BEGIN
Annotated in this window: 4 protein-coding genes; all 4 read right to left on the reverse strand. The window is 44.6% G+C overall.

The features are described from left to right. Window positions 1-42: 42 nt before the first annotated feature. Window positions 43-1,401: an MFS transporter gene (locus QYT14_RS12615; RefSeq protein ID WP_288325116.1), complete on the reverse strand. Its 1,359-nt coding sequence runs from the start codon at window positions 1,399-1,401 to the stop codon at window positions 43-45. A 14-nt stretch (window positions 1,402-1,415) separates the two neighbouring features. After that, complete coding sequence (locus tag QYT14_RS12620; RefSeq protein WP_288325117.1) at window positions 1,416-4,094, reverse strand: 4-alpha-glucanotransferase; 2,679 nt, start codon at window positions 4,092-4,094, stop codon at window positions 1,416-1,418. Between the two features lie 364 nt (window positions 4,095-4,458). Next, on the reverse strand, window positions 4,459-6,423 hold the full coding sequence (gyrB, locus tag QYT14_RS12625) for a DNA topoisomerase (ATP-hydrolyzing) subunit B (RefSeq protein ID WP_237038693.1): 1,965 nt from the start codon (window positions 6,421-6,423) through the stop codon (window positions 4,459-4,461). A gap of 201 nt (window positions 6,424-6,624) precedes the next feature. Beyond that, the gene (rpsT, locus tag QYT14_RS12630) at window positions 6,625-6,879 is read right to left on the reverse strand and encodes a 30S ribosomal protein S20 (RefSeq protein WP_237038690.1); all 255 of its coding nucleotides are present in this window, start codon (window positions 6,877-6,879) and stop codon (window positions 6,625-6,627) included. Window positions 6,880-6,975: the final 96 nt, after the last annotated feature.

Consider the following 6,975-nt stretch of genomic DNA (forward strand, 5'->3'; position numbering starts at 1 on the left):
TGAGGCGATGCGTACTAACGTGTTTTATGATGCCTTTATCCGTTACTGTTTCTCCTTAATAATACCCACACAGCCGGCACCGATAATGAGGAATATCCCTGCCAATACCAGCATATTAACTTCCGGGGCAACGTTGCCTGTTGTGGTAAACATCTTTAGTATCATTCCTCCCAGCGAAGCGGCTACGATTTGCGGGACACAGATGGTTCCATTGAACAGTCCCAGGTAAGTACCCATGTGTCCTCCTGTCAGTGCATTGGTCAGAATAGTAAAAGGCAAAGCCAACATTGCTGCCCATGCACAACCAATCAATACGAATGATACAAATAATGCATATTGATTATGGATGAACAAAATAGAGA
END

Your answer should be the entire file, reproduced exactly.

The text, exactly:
Annotated in this window: 4 protein-coding genes; all 4 read right to left on the reverse strand. The window is 44.6% G+C overall.

The features are described from left to right. Window positions 1-42: 42 nt before the first annotated feature. Window positions 43-1,401: an MFS transporter gene (locus QYT14_RS12615; RefSeq protein ID WP_288325116.1), complete on the reverse strand. Its 1,359-nt coding sequence runs from the start codon at window positions 1,399-1,401 to the stop codon at window positions 43-45. A 14-nt stretch (window positions 1,402-1,415) separates the two neighbouring features. After that, complete coding sequence (locus tag QYT14_RS12620; RefSeq protein WP_288325117.1) at window positions 1,416-4,094, reverse strand: 4-alpha-glucanotransferase; 2,679 nt, start codon at window positions 4,092-4,094, stop codon at window positions 1,416-1,418. Between the two features lie 364 nt (window positions 4,095-4,458). Next, on the reverse strand, window positions 4,459-6,423 hold the full coding sequence (gyrB, locus tag QYT14_RS12625) for a DNA topoisomerase (ATP-hydrolyzing) subunit B (RefSeq protein ID WP_237038693.1): 1,965 nt from the start codon (window positions 6,421-6,423) through the stop codon (window positions 4,459-4,461). A gap of 201 nt (window positions 6,424-6,624) precedes the next feature. Beyond that, the gene (rpsT, locus tag QYT14_RS12630) at window positions 6,625-6,879 is read right to left on the reverse strand and encodes a 30S ribosomal protein S20 (RefSeq protein WP_237038690.1); all 255 of its coding nucleotides are present in this window, start codon (window positions 6,877-6,879) and stop codon (window positions 6,625-6,627) included. Window positions 6,880-6,975: the final 96 nt, after the last annotated feature.

Consider the following 6,975-nt stretch of genomic DNA (forward strand, 5'->3'; position numbering starts at 1 on the left):
TGAGGCGATGCGTACTAACGTGTTTTATGATGCCTTTATCCGTTACTGTTTCTCCTTAATAATACCCACACAGCCGGCACCGATAATGAGGAATATCCCTGCCAATACCAGCATATTAACTTCCGGGGCAACGTTGCCTGTTGTGGTAAACATCTTTAGTATCATTCCTCCCAGCGAAGCGGCTACGATTTGCGGGACACAGATGGTTCCATTGAACAGTCCCAGGTAAGTACCCATGTGTCCTCCTGTCAGTGCATTGGTCAGAATAGTAAAAGGCAAAGCCAACATTGCTGCCCATGCACAACCAATCAATACGAATGATACAAATAATGCATATTGATTATGGATGAACAAAATAGAGA